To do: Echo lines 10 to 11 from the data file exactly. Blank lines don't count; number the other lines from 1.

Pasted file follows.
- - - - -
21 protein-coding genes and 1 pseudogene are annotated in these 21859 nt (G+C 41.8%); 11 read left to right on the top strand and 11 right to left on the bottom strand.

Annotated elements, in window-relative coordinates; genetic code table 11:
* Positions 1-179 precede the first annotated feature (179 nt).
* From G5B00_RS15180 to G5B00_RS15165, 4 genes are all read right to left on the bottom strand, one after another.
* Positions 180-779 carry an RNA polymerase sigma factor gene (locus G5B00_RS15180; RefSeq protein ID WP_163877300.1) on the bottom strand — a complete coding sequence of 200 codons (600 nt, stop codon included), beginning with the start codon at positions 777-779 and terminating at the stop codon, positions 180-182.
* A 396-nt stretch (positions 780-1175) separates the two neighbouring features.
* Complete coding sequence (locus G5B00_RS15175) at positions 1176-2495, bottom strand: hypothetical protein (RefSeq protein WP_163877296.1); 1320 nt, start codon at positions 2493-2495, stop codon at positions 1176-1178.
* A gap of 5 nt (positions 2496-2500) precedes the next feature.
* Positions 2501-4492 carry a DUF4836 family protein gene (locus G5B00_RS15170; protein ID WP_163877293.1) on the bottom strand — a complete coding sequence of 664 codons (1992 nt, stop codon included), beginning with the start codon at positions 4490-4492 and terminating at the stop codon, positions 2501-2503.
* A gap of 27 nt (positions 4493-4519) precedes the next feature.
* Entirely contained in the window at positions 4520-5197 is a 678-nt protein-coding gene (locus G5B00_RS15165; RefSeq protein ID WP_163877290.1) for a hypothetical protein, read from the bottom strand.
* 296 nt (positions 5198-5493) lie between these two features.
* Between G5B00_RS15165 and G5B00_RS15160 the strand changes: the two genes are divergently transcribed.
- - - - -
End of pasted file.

* A gap of 27 nt (positions 4493-4519) precedes the next feature.
* Entirely contained in the window at positions 4520-5197 is a 678-nt protein-coding gene (locus G5B00_RS15165; RefSeq protein ID WP_163877290.1) for a hypothetical protein, read from the bottom strand.